By Devon POV Mason| Contributor
Andre “The Hawk” Dawson AKA “Awesome Dawson” finished his inaugural MLB season by winning the Rookie of the Year Award in 1977.
He followed that up with a solid second season in 1978 where he hit 25 home runs and stole 28 bases.
Dawson was one of the first players to receive a Topps trading card contract in 1979, and he finished that season in the NL top ten in total bases, runs batted in, leading to a career that saw “The Hawk” tally more than 400 homers and 1500 runs batted in, on his way to a Hall of Fame career.
Dawson played the first seven seasons of the 1980s with the expansion Expos and the final three of the decade with the Chicago Cubs, who were in rebuild mode and bottom feeders in the league.
The lone bright spot in Chicago was Dawson, whose prolific bat gave Cubs fans a reason to pile into the confines of Wrigley Field back when they only had day games.
By the end of the decade, he had tallied 290 homers, 895 RBI and .128 OPS+. The decade saw him earn Gold Glove Awards, 6 All-Star Appearances, four Silver Sluggers, and an MVP Award. making Dawson easily one of the most productive hitters and multi-tooled standouts of the 1980s.
Before the start of the 1982 season, Andre Dawson received his check from the Major League Baseball Players Association for the sum of $2,527.
At the time a nice piece of change for the then 27-year old outfielder. The check had the stamped signature of Marvin Miller, who happened to be the Executive Director of the MLBPA.
With Dawson’s signature on the reverse side, Dawson took his check to the bank and requested $1,300.00 in cash and a cashier’s check for the remaining balance.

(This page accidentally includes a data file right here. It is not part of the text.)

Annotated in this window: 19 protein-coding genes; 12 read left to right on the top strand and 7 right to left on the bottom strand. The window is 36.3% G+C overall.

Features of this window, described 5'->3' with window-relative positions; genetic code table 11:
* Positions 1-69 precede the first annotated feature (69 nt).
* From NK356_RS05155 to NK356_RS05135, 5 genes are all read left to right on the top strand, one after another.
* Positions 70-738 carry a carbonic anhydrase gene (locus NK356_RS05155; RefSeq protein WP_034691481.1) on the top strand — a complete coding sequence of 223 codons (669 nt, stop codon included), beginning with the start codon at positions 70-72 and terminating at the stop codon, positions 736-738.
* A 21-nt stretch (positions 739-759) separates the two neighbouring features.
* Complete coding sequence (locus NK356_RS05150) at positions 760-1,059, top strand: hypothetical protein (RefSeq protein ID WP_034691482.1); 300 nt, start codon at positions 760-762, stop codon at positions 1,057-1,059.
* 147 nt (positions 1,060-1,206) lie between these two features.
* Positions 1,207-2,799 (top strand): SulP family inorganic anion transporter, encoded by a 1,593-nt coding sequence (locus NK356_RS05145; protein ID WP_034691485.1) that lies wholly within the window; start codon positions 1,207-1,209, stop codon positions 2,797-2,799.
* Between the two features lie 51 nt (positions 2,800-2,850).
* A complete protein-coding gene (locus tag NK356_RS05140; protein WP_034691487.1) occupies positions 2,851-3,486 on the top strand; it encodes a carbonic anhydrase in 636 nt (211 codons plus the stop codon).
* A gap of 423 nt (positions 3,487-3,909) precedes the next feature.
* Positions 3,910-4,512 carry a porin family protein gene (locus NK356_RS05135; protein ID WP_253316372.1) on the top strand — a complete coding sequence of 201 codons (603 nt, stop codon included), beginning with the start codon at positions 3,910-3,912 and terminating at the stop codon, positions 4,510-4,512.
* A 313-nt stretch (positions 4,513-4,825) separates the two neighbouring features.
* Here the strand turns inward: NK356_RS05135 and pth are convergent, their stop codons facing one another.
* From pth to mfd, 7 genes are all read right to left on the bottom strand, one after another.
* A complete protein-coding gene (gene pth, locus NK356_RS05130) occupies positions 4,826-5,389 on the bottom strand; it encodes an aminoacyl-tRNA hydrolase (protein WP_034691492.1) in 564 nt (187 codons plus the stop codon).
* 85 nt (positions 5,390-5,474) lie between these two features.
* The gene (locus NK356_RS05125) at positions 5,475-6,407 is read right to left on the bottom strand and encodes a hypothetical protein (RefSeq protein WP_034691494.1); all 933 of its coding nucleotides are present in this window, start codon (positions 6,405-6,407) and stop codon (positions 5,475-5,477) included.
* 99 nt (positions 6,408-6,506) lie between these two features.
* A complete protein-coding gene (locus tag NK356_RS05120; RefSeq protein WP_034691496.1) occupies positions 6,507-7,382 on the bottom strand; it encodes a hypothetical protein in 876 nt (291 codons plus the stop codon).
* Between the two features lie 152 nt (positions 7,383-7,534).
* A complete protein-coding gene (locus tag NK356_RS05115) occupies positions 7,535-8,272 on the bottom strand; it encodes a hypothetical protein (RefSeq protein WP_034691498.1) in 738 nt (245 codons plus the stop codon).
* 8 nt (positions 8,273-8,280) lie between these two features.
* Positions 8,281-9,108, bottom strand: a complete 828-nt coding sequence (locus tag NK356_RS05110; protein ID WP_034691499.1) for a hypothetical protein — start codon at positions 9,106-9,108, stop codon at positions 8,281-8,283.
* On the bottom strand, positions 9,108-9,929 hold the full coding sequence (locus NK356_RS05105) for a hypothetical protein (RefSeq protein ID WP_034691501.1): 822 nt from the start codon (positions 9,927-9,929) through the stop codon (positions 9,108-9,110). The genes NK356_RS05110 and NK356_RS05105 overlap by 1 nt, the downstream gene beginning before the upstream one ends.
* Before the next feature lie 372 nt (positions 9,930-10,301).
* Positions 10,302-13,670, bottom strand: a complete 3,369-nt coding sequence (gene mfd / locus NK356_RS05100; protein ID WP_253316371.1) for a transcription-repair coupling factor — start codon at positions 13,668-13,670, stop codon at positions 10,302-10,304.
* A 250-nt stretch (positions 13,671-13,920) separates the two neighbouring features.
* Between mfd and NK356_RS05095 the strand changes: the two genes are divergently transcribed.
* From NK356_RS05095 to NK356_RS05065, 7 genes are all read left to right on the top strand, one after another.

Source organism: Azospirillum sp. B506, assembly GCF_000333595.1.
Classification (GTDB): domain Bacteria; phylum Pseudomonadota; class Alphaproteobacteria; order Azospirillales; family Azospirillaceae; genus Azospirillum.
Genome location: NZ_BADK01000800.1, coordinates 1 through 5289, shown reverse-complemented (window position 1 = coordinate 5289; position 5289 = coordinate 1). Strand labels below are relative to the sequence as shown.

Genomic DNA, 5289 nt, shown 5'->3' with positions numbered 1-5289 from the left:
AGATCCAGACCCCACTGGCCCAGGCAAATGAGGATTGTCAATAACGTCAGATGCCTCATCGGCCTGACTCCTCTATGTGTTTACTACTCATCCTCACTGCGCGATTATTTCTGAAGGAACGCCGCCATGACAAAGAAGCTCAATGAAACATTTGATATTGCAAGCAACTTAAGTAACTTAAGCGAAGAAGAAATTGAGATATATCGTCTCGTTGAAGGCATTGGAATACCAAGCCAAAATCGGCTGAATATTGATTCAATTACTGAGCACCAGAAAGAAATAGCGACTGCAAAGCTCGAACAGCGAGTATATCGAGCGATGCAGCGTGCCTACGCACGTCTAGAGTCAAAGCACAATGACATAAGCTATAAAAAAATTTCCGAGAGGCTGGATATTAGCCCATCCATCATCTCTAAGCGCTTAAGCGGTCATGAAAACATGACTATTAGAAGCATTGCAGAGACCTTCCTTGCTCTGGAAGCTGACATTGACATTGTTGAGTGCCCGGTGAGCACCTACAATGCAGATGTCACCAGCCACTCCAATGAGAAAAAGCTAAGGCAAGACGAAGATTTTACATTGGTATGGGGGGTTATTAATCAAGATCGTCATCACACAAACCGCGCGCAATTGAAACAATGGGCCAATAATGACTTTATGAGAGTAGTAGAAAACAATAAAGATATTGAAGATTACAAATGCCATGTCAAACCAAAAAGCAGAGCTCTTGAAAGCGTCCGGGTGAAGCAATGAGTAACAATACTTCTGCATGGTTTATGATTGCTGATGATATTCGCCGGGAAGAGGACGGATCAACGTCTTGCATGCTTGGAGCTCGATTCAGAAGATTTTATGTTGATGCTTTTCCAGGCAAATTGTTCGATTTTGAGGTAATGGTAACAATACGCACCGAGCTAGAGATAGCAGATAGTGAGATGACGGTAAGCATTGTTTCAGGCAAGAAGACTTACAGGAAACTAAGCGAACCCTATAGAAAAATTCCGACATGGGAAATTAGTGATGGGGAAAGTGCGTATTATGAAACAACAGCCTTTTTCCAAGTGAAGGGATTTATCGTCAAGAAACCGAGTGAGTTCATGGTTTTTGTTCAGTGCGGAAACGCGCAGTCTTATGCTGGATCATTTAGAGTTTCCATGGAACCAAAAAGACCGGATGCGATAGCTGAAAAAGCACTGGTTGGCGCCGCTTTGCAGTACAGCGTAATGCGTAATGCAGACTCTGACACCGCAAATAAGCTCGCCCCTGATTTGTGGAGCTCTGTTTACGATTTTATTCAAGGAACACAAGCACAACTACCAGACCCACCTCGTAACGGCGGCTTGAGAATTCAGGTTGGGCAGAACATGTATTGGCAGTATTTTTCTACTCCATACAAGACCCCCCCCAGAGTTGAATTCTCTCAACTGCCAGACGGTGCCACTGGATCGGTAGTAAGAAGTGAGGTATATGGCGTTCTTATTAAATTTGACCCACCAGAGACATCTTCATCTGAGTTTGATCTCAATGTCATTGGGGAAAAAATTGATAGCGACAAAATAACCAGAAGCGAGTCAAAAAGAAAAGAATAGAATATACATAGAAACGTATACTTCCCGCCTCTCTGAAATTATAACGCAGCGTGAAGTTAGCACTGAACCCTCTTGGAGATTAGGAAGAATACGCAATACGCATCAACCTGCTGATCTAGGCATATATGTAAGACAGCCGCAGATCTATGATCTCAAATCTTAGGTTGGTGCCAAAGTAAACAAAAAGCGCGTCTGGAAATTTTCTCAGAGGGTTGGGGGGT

“The Hawk” used this method of money management for the rest of his MLB career.
That 1982 season for Dawson was one to remember as he was an All-Star, and Gold Glove winner. In his 11 seasons in Montreal, Dawson totaled 225 homers and 838 RBIs for the Expos. His peak years were 1980-83.
In those four seasons, he amassed a (29 WAR – Wins Above Replacement). His OPS+ was an astounding 140, putting him on the fast track to Cooperstown.
“The Hawk” had a long productive career. He hit 20 or more homers in 13 seasons and 30 or more in three seasons.
His career-high of 49 came in 1987, his MVP year. As his 21-year career came to a close, Dawson climbed the all-time lists as an unforgettable Black Knight of baseball.
Seven seasons after what was thought to be his peak performance, an old Dawson with football knees, was still at it. On June 25, 1994, as the Red Sox DH, he went out and had a career day amassing 10 total bases. He went (4-7) with two homers, two doubles and 6 RBI.
The second moonshot gave him 426 in his career, tying him with the sweet-swinging Hall of Famer and legendary MLBbro, Billy Williams.
He hit his 400th homer in April of 1993.
Known for his poise and quiet class, Dawson was beloved by teammates in Montreal, Chicago, Boston and Florida.
In retirement “The Hawk” has been a well-respected longtime funeral director in Florida.
MLB has also named its annual HBCU baseball showcase the “Andre Dawson Classic” after the soul patroller who played for Florida A&M University. Formerly known as the “Urban Invitational”, this annual collegiate baseball tournament was launched in 2008 by MLB to highlight Historically Black Colleges and Universities and their programs.
Dawson is one of only two HBCU Baseball alumni enshrined in the National Baseball Hall of Fame, joining Lou Brock, an alumnus of Southern University.